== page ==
Decentralization and Reform in Latin America
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Decentralization and Reform in Latin America

Improving Intergovernmental Relations

Edited by Giorgio Brosio and Juan P. Jiménez

Decentralisation and Reform in Latin America analyses the process of intergovernmental reform in Latin America in the last two decades and presents a number of emerging issues. These include the impacts of decentralization and the response of countries in the region to challenge such as social cohesion, interregional and interpersonal disparities, the assignment of social and infrastructure expenditure, macrofinancial shocks, fiscal rules and the sharing of natural resources revenue. The main aim of the book is to assess the effective working of decentralized arrangements and institutions, with a view of suggesting corrections and reforms where the system is not working according to expectations.
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Chapter 4: Reflections on two decades of social-spending decentralization

José Roberto Afonso, Sulamis Dain, Vivian Almeida, Kleber Castro and Ana Cecília Faveret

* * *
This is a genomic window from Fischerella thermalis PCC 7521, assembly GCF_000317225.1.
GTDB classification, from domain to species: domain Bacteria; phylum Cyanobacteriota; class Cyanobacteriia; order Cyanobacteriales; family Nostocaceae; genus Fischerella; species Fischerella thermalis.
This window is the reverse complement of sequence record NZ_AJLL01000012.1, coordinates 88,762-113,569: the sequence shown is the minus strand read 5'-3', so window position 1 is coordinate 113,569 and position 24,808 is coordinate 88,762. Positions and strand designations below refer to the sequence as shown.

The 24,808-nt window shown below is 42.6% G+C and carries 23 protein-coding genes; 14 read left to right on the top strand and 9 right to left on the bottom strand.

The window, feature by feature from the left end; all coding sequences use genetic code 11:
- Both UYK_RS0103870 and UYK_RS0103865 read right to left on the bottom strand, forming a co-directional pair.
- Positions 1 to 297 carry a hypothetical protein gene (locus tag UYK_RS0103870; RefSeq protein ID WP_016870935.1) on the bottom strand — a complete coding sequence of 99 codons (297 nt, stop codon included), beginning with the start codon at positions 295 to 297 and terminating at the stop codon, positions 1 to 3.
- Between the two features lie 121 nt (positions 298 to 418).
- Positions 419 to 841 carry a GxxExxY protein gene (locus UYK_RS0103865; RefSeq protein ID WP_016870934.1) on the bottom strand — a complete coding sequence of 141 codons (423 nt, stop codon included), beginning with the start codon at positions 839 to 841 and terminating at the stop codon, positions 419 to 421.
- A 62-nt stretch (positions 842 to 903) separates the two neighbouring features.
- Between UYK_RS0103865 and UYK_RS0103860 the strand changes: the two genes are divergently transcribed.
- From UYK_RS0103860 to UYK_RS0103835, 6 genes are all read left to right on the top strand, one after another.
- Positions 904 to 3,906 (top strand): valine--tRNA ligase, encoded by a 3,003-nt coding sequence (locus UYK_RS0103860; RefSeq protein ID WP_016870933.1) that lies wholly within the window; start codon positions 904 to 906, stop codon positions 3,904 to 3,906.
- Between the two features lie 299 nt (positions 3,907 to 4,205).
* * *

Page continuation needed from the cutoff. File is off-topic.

The literature on federalism often evokes an association between redemocratization and decentralization, in which the consolidation of democracy is associated with a strengthening of federalism and a trend towards administrative, political and fiscal decentralization (Souza, 1999). The fact that this is driven by the need to provide resources and supply better-quality public services, makes analysis of the distribution of social spending highly relevant. Accordingly, the aim of this chapter is to analyze the trend of social spending in Latin America. Several Latin American countries have been pursuing an intensive process of fiscal decentralization over the last two decades; and, at the same time, almost the entire region has made changes to its social policies. These two processes reflect, first, the desire to generate allocation efficiency gains, which have an impact on expanding the decision-making, fiscal, and financial autonomy of local governments; and, second, the desire to strengthen democracy. The latter has had repercussions on social policy actions and services, generating broader coverage and higher monetary benefits, together with improved access, expansion of coverage, and the decentralization of jurisdictions and resources for service provision. In some countries, decentralization was seen as a way to resolve institutional problems caused by a loss of resources and the ability of federal governments to finance social policies and restructure service provision, while at the same time adapting to the growing importance of local areas in federative resource sharing and autonomous governance.

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